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MANILA, Philippines – The air is thick with testosterone, sweat and adrenalin. Mojo Gym is alive with activity. The loud “paaakkk paaak thuuuud” of punches can be heard from the outside.
In the boxing ring, Andy Baleña “Coach Andy” is training a man thrice his size. He instructs a fair-skinned client, “Jab straight! Straight! Four punches!” No more than 2 rounds pass and already his client is feeling winded. His shirt is drenched in sweat, his face is red, and he is gasping for breath.
The bell rings and he takes a 30-second break. In the same ring, Richard Gestopa “Coach Richard” instructs a 5-year-old boy boxing for the first time. “Hook left, hook right,” he instructs the boy.
The kid is all smiles as he appears to be enjoying the moment. Outside the ring, Geofrey Gonzales “Coach Geof” is training the boy’s mother, a fair-skinned woman with striking red hair. He instructs her how to throw the proper punch, demonstrating the moves while doing so. This is their routine.
Coach Andy was a former member of the Philippine Boxing Team in the late-80s. He first started boxing at the age of 12 when most kids were still running around playing sipa, patintero and taguan.
He trained to be a boxer. A neighbor encouraged him to try the sport and he loved it. He and 4 of his siblings eventually made it to the Philippine Team. The training was rigorous, requiring them to wake up at dawn to run until their legs felt like rubber and their lungs felt like fire.
After the strenuous exercise he was off to the gym to do weights, core exercises, heavy bag training, and relentless sparring. It would’ve been a warrior-like life had it not been for an incident that injured Coach Andy’s shoulder.
It forced him to give up boxing and instead take up a series of odd jobs that likewise required stamina and a lot of lifting – in publishing houses, a couple of huge bookstores, and in raucous concerts. Until he found the boxing gym.
“Masaya naman ako sa ginagawa ko, masaya naman ako sa pagtuturo, hindi naman ako tatagal nang ganito kung hindi ko gusto ang trabaho ko. Noon kasi sa Philippine Team, sagad ka sa training, sagad talaga sa pagod. Mas ok dito kasi mas relaxed ka na. Nakakatuwa kapag nakikita mo yung mga tinuturuan mo na unti-unting nagi-improve at gumagaling,” he says. (I’m happy with what I’m doing. I’m happy with teaching. I won’t last this long if I didn’t like my job. In the Philippine Team, we trained to the max and were tired to the limit. It’s better here because we’re more relaxed. It feels good seeing those I teach slowly improving and becoming better.)
Of the 3 trainers, it is Coach Geof who knew he was destined to be a boxer. “I wanted to give honor to the country but before I could do that, I had to pass through the eye of a needle,” he says in Filipino.
He was 19 then – training against his parent’s wishes at first, but eventually making it to the Philippine Team in the early-90s. After 4 years of fighting, he gave up boxing because he was aware that boxing is not forever. “Tumatanda din tayo pagkatapos ng boxing. Iniisip ko muna kung paano kumita.” (We age after boxing. I was thinking first of how to earn a living.)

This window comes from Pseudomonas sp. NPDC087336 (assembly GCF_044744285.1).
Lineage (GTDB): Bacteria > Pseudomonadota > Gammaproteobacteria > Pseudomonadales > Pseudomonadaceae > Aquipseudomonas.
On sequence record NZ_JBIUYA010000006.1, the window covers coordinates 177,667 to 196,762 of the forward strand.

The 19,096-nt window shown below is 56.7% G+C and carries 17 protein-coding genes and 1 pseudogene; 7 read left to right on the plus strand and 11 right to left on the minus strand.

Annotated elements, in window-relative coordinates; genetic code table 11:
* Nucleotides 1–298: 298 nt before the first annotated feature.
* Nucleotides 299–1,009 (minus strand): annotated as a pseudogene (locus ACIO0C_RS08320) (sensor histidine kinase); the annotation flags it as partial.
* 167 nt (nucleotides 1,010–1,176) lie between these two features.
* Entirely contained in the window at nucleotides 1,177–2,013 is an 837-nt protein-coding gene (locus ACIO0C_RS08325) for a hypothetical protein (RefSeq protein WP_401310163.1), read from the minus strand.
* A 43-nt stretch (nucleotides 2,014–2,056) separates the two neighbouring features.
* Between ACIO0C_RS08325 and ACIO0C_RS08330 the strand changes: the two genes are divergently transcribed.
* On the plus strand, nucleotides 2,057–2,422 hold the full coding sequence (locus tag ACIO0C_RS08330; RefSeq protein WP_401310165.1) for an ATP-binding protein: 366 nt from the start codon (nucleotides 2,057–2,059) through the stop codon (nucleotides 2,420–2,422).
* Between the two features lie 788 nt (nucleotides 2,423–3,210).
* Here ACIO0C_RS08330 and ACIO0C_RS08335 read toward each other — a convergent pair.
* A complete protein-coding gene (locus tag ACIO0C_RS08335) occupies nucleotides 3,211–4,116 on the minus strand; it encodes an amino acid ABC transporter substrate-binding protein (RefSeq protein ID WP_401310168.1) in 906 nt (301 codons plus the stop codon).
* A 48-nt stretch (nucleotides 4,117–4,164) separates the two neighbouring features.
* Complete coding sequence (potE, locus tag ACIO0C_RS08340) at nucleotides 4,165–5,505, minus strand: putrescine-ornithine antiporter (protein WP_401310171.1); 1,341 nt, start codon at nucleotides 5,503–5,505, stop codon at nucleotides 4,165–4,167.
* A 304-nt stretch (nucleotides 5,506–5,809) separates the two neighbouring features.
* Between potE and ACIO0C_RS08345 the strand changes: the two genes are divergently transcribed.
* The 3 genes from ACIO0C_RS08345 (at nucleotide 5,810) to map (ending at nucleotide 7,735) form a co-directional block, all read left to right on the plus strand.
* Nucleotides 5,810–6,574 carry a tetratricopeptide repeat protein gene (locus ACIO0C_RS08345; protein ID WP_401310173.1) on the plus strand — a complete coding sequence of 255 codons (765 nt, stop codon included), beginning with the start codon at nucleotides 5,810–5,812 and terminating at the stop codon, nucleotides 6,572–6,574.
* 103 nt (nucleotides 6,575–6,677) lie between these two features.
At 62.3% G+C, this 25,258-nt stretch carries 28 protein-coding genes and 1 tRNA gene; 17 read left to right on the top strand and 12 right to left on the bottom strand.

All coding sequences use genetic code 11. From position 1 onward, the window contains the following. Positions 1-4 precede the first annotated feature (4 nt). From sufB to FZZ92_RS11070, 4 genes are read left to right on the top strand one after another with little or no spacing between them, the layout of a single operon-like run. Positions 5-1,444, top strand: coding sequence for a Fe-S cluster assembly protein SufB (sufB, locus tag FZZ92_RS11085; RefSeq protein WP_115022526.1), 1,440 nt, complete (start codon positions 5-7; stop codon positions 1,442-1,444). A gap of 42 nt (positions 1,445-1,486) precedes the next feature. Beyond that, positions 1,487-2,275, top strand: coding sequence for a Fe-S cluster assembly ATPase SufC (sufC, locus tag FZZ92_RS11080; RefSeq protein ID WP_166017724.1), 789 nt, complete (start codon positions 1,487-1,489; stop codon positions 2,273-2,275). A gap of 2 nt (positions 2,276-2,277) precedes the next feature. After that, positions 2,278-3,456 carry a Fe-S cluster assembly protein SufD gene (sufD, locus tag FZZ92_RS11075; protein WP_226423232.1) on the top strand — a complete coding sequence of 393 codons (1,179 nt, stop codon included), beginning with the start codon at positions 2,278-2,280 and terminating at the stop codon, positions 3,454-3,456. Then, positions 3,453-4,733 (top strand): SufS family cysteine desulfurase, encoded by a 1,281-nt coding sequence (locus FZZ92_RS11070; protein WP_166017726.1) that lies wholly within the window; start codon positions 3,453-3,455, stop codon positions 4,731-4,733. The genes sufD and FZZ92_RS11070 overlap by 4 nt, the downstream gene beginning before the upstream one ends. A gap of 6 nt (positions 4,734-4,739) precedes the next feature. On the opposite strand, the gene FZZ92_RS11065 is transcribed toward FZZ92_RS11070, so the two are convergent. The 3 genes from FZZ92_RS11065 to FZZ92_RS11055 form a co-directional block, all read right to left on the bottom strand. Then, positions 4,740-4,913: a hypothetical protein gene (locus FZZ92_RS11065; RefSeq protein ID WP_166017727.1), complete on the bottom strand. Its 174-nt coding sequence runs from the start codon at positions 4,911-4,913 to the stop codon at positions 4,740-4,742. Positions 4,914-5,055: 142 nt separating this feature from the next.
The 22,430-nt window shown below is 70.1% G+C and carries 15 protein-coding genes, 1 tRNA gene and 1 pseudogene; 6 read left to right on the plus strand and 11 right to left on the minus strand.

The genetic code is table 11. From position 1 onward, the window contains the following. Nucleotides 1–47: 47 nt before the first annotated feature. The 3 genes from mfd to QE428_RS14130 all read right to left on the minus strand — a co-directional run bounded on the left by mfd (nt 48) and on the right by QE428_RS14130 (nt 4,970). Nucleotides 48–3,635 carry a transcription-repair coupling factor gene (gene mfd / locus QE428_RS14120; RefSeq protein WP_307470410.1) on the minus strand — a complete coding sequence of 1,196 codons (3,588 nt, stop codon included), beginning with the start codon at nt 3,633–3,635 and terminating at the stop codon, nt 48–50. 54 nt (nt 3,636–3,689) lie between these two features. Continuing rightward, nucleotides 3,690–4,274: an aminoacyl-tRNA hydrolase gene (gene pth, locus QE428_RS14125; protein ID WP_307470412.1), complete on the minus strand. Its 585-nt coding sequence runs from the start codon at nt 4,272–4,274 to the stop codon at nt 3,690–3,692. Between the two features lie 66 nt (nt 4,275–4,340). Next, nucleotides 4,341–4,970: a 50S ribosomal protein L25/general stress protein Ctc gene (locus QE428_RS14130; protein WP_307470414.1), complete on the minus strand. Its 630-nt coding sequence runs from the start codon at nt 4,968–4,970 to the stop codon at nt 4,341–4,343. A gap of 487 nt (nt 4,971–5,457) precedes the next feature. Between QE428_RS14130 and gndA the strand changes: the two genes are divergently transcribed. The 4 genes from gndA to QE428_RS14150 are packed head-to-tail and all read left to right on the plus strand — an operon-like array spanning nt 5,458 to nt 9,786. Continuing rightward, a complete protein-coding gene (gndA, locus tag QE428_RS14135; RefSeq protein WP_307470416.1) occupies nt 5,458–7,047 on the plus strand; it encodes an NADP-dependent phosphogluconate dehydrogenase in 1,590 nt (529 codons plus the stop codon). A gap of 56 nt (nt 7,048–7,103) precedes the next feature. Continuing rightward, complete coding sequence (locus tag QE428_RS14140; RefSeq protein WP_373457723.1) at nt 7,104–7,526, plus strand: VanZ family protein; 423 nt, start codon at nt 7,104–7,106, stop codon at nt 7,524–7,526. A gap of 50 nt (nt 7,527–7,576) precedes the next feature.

He drove a tricycle for a living, becoming slightly better off when he became a jeepney driver and then eventually a family driver. During that time, he contemplated getting back in shape, getting back in the ring to fight again.
But he found himself at Mojo Gym, training people from different walks of life. “Kapag lalaki ang tini-train, nakahanda ka na dapat, naka-lock na yung balikat mo para pigilan ang mga suntok nila, kasi pag di mo pinigilan, doon ka na matutumba. Kapag babae naman, di gaanong naka-lock ang balikat; medyo relaxed lang.”
His trainee paces in the ring, sweats profusely, smiles and is proud that she lasted all of 8 rounds.
Years back, somewhere in Quezon City, Coach Richard was fixated on a boxing match, thoroughly studying the boxer’s moves and aping them. Despite his lack of formal training in boxing, a friend who happened to be a member of the Quezon City boxing team noticed his potential, and encouraged him to join the inter-barangay boxing match.
It was then that he decided to take boxing seriously, training relentlessly until he got recruited by the Philippine team. One of the coaches spotted him at the National Open and saw raw potential.
He trained with the Philippine Team for 10 years, after which, he served in the Philippine Army, moving from unit to unit. When his contract ended, he took a year off just to hibernate. During that time, he longed for the ring, the fights, the adrenalin. And he found it in the boxing gym.
Beyond the usual clients, he also trains kids. “Iba rin ang approach kapag bata ang tini-train, maga-adjust ka din sa taas nila syempre. Maingat at malumanay mo silang tuturuan lalo na kapag nagkakamali na sila sa pagsuntok.” (When children are the ones being trained, the approach is different. You adjust to their height, you’re careful and you teach them gently, especially when they’re committing errors in boxing.)
It was in 2002 when the 3 former boxers got together and found themselves back in the ring, this time training not themselves, but others who want to be physically fit.
“Masaya magturo, kasi bukod sa nakakapag-exercise ka na, nakakatulong ka pa sa pagbabagong buhay nila,” the 3 agree. (Teaching is fulfilling because besides being able to exercise, we are also able to help others change their lives.) – Rappler.com